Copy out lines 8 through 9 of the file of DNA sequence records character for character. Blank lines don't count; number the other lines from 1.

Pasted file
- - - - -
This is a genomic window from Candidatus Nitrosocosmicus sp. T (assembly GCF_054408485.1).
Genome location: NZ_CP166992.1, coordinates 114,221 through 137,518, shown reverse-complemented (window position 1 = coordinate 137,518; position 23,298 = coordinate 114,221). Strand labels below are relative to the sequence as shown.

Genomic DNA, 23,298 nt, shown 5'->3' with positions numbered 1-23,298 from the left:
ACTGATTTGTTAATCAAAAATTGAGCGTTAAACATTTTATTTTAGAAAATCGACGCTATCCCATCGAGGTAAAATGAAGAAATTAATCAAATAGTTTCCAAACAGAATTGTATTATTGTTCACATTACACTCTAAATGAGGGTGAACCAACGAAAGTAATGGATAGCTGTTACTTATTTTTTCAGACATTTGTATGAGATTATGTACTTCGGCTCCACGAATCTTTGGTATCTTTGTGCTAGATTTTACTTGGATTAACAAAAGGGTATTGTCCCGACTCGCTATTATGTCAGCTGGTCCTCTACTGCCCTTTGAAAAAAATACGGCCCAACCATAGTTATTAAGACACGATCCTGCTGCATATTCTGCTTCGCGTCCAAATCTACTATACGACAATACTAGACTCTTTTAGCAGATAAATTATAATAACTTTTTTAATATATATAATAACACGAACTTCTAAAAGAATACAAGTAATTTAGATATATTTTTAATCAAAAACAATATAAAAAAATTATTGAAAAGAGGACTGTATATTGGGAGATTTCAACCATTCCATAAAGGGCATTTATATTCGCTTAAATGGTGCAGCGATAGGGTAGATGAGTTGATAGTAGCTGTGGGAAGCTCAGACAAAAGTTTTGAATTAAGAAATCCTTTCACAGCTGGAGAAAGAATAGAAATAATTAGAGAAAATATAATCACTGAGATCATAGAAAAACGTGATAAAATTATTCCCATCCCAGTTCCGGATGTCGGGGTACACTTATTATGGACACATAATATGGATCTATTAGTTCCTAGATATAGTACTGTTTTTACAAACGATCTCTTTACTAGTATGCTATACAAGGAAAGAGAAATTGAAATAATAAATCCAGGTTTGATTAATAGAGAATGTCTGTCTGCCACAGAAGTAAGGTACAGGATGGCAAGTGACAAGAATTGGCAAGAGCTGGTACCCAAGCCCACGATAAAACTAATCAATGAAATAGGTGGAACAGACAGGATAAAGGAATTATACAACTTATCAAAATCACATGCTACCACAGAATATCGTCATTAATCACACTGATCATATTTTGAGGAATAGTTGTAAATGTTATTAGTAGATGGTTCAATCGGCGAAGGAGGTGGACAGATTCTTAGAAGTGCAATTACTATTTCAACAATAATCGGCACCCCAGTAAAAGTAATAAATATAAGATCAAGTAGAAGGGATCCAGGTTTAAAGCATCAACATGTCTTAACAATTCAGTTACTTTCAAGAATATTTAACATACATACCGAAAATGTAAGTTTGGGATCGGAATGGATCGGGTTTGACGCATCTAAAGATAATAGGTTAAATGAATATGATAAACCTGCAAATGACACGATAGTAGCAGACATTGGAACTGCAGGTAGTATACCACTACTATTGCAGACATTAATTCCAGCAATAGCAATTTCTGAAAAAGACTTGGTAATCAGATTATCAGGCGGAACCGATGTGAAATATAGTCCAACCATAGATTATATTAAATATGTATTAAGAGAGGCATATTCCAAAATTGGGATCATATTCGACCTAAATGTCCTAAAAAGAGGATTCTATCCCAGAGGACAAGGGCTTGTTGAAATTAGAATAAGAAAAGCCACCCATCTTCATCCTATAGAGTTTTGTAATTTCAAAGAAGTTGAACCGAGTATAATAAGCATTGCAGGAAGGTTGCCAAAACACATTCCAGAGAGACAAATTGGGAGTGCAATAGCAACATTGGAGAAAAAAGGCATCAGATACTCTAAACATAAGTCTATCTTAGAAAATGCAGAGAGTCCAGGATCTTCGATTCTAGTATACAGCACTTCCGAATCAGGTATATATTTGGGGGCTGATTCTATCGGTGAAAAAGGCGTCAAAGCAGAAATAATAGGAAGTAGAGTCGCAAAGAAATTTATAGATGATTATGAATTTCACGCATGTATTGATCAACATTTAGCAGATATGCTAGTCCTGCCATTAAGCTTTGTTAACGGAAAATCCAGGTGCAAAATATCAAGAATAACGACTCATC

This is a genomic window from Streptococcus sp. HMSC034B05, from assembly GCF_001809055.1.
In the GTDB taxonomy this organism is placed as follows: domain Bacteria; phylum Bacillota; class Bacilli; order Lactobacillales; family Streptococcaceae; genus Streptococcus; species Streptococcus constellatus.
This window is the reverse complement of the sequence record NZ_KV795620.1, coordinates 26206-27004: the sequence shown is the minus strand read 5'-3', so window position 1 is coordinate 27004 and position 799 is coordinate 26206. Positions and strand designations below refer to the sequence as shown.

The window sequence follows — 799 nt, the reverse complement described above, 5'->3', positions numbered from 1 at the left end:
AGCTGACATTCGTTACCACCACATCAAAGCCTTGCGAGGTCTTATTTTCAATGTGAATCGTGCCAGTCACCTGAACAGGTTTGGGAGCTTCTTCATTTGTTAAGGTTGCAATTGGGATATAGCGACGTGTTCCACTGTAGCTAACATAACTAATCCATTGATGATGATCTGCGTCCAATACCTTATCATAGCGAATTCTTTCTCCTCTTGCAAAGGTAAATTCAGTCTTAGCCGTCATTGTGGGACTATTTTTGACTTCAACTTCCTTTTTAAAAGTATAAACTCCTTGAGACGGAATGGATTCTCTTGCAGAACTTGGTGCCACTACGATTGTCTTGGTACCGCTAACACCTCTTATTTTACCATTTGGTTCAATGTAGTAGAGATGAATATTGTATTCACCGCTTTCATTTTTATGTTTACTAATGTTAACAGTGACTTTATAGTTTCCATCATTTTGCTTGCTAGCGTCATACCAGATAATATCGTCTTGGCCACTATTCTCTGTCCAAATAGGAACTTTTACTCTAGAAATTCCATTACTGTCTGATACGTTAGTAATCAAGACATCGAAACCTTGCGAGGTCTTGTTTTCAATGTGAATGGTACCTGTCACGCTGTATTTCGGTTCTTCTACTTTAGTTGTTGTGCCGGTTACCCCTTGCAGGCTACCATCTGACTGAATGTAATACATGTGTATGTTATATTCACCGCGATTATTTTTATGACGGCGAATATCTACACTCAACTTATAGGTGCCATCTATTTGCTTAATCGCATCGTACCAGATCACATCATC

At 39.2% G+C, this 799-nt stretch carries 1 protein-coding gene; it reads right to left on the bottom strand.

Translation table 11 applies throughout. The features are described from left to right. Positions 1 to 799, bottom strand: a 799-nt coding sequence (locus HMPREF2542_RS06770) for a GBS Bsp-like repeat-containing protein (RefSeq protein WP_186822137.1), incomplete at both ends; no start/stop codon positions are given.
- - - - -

The window sequence follows — 799 nt, the reverse complement described above, 5'->3', positions numbered from 1 at the left end:
AGCTGACATTCGTTACCACCACATCAAAGCCTTGCGAGGTCTTATTTTCAATGTGAATCGTGCCAGTCACCTGAACAGGTTTGGGAGCTTCTTCATTTGTTAAGGTTGCAATTGGGATATAGCGACGTGTTCCACTGTAGCTAACATAACTAATCCATTGATGATGATCTGCGTCCAATACCTTATCATAGCGAATTCTTTCTCCTCTTGCAAAGGTAAATTCAGTCTTAGCCGTCATTGTGGGACTATTTTTGACTTCAACTTCCTTTTTAAAAGTATAAACTCCTTGAGACGGAATGGATTCTCTTGCAGAACTTGGTGCCACTACGATTGTCTTGGTACCGCTAACACCTCTTATTTTACCATTTGGTTCAATGTAGTAGAGATGAATATTGTATTCACCGCTTTCATTTTTATGTTTACTAATGTTAACAGTGACTTTATAGTTTCCATCATTTTGCTTGCTAGCGTCATACCAGATAATATCGTCTTGGCCACTATTCTCTGTCCAAATAGGAACTTTTACTCTAGAAATTCCATTACTGTCTGATACGTTAGTAATCAAGACATCGAAACCTTGCGAGGTCTTGTTTTCAATGTGAATGGTACCTGTCACGCTGTATTTCGGTTCTTCTACTTTAGTTGTTGTGCCGGTTACCCCTTGCAGGCTACCATCTGACTGAATGTAATACATGTGTATGTTATATTCACCGCGATTATTTTTATGACGGCGAATATCTACACTCAACTTATAGGTGCCATCTATTTGCTTAATCGCATCGTACCAGATCACATCATC